Once again long-duration bond strategies accounted for all 10 of the top-performing domestic fixed-income strategies for the year ended March 31, according to Morningstar Inc.'s separate account/collective investment trust database.
It is the third consecutive quarter in which long duration has accounted for all of the top-10 strategies, and the fourth straight quarter in which long duration has been the highest-performing fixed-income category.
For the three- and 12-month periods ended March 31, long-duration strategies returned a median 3.25% and 14.47%, respectively, slightly below the Barclay's U.S. Long Government/Credit index's returns of 3.36% and 15.73%, respectively.
During the same periods, intermediate-duration strategies returned a median 1.62% and 5.39%, respectively; limited duration, 0.7% and 1.55%; and high yield, 2.55% and 2.09%. The median return for the full fixed-income universe was 1.61% for the quarter and 4.05% for the year. For the same periods, the Barclays U.S. Government/Credit index returned 1.84% and 5.86%, respectively.
The one-year and five-year rankings were both “very stable,” said Nicholas Sundberg, Chicago-based data analyst — separate accounts at Morningstar Inc., noting that seven out of the 10 strategies on both lists were holdovers from the previous quarter.
For the third consecutive quarter, NISA Investment Advisors LLC's 15+ STRIPS strategy ranked first, with a one-year return of 34.38%. The strategy invests in zero-coupon securities with a maturity date of 15 years or more.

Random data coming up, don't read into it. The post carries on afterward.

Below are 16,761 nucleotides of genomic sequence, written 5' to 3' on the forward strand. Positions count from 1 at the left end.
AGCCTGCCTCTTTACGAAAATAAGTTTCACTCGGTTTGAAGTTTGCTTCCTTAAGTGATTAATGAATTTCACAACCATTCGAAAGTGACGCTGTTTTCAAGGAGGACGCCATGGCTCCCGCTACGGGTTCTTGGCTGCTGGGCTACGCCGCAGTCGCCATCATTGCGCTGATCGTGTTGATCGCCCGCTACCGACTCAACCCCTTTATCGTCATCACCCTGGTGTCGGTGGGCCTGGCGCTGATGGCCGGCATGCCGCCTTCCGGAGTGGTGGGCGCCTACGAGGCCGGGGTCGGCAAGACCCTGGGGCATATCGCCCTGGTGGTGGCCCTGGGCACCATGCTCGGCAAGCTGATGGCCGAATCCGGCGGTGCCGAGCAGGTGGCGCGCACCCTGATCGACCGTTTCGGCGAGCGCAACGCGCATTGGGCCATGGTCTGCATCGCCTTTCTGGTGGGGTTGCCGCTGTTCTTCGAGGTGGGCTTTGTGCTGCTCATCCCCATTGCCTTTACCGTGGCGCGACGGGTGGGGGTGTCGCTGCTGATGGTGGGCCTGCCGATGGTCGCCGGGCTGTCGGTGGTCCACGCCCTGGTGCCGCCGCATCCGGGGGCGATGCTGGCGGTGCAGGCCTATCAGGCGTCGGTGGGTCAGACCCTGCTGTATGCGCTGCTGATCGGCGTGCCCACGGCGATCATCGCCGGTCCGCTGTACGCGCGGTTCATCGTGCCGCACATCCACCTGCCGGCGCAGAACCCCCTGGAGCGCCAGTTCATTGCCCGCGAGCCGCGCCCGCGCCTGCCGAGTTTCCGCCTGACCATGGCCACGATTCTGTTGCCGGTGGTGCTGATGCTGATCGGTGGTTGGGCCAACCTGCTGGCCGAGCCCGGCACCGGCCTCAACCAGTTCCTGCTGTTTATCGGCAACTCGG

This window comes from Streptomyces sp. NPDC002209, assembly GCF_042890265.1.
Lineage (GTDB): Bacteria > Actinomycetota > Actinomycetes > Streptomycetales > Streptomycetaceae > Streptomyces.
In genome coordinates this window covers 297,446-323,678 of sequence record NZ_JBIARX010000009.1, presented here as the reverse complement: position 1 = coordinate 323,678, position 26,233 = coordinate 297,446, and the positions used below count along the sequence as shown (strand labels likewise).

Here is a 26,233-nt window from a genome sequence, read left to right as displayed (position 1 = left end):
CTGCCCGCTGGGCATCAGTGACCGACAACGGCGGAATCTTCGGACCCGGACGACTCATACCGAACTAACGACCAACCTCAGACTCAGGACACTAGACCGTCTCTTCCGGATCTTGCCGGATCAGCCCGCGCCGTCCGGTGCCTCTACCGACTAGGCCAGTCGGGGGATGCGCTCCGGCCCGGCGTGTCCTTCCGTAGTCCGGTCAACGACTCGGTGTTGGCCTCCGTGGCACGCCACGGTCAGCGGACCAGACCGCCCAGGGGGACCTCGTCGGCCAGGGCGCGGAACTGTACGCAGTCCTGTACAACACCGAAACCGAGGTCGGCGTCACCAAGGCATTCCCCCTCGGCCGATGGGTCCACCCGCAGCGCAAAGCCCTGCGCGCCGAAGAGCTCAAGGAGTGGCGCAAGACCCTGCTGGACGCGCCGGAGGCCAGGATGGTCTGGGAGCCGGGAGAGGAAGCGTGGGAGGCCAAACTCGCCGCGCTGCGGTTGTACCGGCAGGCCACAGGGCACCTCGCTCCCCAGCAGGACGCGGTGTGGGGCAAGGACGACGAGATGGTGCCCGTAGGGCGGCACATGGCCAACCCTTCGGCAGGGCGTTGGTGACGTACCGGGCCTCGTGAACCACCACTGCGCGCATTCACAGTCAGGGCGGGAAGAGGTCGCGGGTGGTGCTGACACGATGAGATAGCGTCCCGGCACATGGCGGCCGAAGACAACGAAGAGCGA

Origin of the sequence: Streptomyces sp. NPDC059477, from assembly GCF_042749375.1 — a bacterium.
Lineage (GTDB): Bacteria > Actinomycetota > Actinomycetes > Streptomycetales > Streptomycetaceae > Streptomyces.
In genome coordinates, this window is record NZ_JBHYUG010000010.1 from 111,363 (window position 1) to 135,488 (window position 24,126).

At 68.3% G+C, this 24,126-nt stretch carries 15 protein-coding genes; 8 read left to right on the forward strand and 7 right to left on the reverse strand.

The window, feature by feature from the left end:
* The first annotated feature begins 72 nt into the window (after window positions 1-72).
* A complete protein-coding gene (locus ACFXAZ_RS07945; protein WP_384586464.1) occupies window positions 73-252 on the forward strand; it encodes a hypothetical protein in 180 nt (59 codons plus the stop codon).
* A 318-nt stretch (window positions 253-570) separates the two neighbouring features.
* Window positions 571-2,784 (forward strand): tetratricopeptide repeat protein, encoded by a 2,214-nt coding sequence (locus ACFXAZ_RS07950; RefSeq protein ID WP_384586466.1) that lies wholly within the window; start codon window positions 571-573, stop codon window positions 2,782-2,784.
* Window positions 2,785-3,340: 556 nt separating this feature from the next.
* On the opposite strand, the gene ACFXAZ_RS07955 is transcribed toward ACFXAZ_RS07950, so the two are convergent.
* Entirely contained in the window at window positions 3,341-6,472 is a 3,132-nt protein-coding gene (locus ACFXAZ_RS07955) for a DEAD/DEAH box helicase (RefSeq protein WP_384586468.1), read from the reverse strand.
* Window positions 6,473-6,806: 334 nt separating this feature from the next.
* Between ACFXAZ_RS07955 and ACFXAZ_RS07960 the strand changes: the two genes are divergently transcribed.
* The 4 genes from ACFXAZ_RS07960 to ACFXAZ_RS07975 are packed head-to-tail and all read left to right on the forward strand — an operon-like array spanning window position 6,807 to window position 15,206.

Two other NISA strategies — long-duration government-only consolidated and long-duration government/credit consolidated — ranked second and seventh with one-year gross returns of 29.03% and 17.64%, respectively. All returns are gross of fees, and all returns of more than one year are compound annualized.
The STRIPS and long duration government-only consolidated strategies were also holdovers on the five-year list, returning 16.17% and 15.05%, ranking third and fourth, respectively.
Falling Treasury rates have benefited the NISA strategies, where the purpose is to manage the interest rate risk in pension liabilities.
Rounding out the top five on the one-year rankings was Hoisington Investment Management Co.'s macroeconomic fixed-income strategy, which returned 27.82% — its third quarter in the No. 3 position. Following were State Street Global Advisors' long U.S. government bond index strategy at 21.01%, and Pacific Investment Management Co.'s long-duration Treasury strategy, another holdover, at 20.92%.